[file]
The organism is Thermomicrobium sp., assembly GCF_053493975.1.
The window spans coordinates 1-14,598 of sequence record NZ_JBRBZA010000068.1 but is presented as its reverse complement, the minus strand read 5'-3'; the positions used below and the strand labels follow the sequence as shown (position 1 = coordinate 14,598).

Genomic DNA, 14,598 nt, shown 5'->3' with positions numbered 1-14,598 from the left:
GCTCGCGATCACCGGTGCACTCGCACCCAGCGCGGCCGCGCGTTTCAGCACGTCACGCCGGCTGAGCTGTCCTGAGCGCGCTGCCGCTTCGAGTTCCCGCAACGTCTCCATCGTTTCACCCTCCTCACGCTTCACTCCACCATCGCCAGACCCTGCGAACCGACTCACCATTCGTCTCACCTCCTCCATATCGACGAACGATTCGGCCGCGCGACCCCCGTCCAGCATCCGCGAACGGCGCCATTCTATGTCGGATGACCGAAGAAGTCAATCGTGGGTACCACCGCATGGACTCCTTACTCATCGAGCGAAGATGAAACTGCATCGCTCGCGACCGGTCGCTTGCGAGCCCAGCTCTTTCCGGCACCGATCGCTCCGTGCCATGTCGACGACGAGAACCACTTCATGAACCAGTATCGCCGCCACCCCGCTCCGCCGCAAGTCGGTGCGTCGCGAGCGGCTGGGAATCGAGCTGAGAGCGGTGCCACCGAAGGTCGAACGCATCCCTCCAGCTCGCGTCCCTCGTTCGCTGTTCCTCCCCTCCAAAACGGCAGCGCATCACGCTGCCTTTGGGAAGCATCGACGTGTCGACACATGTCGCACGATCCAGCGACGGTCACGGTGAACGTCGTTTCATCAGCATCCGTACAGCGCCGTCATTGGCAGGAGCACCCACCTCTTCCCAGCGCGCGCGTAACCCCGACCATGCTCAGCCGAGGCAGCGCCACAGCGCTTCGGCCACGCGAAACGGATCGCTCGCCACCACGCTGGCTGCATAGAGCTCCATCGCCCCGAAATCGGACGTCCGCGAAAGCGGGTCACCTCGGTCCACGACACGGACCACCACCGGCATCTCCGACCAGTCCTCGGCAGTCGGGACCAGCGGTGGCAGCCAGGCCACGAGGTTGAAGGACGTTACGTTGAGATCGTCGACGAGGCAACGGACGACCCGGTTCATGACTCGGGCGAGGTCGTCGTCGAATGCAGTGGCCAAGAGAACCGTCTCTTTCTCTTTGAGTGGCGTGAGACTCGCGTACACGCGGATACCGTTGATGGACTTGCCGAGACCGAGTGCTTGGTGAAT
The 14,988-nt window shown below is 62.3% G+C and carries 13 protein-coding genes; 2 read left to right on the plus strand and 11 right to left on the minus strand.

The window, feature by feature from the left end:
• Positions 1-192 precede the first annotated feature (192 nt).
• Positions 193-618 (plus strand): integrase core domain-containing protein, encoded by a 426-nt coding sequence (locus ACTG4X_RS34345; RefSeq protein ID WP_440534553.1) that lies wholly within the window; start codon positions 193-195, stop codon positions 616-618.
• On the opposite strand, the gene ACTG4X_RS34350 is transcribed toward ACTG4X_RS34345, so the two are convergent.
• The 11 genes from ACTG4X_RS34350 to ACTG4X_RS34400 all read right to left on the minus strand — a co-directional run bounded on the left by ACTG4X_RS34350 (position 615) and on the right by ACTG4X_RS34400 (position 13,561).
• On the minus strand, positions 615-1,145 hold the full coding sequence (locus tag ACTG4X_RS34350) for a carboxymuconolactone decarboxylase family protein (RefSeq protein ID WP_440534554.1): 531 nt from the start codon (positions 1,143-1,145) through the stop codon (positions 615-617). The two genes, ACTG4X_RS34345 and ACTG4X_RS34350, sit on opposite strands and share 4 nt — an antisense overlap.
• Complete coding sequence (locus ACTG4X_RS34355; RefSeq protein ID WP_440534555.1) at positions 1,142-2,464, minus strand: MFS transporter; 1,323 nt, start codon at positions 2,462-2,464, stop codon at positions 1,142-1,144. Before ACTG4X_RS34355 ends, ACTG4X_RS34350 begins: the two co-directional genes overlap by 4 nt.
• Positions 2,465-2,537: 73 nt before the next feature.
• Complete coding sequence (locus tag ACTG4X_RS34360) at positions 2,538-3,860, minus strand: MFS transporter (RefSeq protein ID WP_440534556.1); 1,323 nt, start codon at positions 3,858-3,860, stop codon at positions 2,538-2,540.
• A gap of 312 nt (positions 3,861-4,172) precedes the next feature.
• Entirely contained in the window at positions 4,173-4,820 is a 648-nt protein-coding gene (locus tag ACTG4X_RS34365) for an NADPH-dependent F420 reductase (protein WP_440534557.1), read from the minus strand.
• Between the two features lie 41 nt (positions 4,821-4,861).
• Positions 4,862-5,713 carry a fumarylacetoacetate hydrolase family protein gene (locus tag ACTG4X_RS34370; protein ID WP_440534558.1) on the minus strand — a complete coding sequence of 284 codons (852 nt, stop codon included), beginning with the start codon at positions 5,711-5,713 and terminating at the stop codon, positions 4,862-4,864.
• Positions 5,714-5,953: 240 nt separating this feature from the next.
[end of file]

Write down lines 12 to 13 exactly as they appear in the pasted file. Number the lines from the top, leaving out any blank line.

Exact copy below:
• Complete coding sequence (locus ACTG4X_RS34355; RefSeq protein ID WP_440534555.1) at positions 1,142-2,464, minus strand: MFS transporter; 1,323 nt, start codon at positions 2,462-2,464, stop codon at positions 1,142-1,144. Before ACTG4X_RS34355 ends, ACTG4X_RS34350 begins: the two co-directional genes overlap by 4 nt.
• Positions 2,465-2,537: 73 nt before the next feature.